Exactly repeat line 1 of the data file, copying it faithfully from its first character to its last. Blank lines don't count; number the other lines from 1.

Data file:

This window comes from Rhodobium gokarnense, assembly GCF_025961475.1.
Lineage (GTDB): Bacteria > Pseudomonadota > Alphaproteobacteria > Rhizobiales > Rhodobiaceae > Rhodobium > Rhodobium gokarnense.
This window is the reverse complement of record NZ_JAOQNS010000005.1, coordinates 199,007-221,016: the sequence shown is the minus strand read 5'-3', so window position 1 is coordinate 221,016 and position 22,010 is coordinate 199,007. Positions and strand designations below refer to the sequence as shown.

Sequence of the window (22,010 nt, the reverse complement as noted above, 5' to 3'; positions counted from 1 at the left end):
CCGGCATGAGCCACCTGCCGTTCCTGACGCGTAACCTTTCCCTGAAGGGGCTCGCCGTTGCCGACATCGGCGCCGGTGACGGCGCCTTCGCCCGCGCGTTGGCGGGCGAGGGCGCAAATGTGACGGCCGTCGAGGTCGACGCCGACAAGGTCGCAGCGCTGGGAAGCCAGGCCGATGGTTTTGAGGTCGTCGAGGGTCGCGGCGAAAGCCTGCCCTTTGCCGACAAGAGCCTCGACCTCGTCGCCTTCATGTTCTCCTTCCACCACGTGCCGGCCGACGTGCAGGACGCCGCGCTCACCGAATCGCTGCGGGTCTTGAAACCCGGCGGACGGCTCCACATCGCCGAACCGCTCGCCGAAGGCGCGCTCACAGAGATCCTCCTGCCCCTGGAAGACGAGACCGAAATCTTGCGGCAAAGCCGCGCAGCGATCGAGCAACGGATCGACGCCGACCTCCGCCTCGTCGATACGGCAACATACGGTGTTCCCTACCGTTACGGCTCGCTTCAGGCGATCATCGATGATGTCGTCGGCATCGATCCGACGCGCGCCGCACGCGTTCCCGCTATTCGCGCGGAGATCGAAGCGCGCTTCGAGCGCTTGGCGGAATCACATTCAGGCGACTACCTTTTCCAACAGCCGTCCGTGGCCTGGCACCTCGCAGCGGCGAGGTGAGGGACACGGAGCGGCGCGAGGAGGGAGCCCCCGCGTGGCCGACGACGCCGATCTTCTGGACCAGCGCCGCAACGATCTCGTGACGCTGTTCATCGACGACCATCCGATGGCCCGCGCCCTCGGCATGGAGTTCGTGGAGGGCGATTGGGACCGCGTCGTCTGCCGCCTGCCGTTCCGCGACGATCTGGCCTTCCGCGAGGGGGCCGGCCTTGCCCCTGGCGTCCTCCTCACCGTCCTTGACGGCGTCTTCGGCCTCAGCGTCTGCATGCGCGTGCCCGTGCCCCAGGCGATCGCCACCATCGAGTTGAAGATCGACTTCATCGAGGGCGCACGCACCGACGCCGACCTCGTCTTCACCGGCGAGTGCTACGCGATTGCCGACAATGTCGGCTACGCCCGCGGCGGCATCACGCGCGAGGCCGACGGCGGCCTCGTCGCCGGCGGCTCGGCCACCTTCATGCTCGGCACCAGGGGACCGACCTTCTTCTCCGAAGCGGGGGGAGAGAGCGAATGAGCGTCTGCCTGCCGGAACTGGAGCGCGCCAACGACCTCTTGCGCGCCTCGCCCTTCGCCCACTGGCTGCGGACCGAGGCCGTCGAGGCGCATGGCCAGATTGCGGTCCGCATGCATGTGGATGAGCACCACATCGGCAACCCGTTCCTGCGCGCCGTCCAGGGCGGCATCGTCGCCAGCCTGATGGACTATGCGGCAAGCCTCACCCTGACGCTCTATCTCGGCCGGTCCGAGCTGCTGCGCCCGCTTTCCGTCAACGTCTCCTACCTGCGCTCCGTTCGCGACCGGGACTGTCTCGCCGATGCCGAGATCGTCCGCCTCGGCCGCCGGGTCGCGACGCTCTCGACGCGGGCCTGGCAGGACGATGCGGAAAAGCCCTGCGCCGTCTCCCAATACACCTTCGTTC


This window comes from Rhodobium gokarnense, assembly GCF_025961475.1.